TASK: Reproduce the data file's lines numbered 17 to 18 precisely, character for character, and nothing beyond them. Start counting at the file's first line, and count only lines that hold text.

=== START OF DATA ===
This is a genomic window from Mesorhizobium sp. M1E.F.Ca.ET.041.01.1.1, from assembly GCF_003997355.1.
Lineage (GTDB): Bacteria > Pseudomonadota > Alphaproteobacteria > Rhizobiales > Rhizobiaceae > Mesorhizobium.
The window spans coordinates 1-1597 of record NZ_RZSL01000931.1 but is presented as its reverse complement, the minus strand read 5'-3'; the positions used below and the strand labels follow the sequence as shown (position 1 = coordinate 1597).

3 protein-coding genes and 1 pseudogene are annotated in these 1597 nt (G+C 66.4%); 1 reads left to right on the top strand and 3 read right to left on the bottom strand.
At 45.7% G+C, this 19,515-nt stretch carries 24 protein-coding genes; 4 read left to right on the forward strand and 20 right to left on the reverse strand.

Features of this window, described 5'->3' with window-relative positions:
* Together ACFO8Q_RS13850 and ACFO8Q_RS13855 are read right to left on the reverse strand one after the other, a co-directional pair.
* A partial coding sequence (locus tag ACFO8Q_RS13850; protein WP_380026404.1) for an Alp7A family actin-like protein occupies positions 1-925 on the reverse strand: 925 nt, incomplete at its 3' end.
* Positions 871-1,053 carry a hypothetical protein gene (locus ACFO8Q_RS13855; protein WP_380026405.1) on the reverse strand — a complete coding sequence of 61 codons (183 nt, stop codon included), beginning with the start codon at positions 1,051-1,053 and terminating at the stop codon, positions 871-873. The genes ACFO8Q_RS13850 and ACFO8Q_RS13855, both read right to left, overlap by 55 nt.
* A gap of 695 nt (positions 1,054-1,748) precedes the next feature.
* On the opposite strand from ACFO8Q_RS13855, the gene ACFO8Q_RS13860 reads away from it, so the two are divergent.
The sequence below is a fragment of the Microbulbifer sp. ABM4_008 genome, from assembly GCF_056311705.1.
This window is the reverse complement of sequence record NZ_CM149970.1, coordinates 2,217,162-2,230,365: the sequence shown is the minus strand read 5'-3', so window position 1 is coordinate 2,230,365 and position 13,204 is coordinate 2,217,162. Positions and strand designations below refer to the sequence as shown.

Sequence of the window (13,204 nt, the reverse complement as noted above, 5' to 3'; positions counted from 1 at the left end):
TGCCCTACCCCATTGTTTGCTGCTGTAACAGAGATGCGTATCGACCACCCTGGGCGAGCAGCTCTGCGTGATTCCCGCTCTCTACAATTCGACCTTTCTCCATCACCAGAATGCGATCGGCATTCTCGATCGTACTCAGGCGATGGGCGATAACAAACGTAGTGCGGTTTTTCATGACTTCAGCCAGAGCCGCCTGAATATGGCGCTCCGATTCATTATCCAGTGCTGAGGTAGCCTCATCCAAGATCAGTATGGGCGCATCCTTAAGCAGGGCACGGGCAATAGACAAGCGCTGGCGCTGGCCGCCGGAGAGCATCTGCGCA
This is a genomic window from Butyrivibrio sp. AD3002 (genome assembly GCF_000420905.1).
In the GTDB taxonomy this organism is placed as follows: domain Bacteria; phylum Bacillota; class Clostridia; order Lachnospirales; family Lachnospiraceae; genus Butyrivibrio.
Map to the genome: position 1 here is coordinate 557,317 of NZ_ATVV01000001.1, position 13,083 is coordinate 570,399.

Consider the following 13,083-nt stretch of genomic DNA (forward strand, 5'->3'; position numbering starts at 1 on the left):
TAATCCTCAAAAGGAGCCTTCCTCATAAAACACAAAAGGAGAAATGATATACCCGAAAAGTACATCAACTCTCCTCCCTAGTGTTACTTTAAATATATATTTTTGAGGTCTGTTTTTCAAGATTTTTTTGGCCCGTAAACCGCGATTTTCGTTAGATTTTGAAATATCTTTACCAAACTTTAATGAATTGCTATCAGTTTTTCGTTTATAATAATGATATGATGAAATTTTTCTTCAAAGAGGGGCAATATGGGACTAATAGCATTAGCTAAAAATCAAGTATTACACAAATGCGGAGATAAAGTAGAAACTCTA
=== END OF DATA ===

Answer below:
In the GTDB taxonomy this organism is placed as follows: domain Bacteria; phylum Bacillota; class Clostridia; order Lachnospirales; family Lachnospiraceae; genus Butyrivibrio.
Map to the genome: position 1 here is coordinate 557,317 of NZ_ATVV01000001.1, position 13,083 is coordinate 570,399.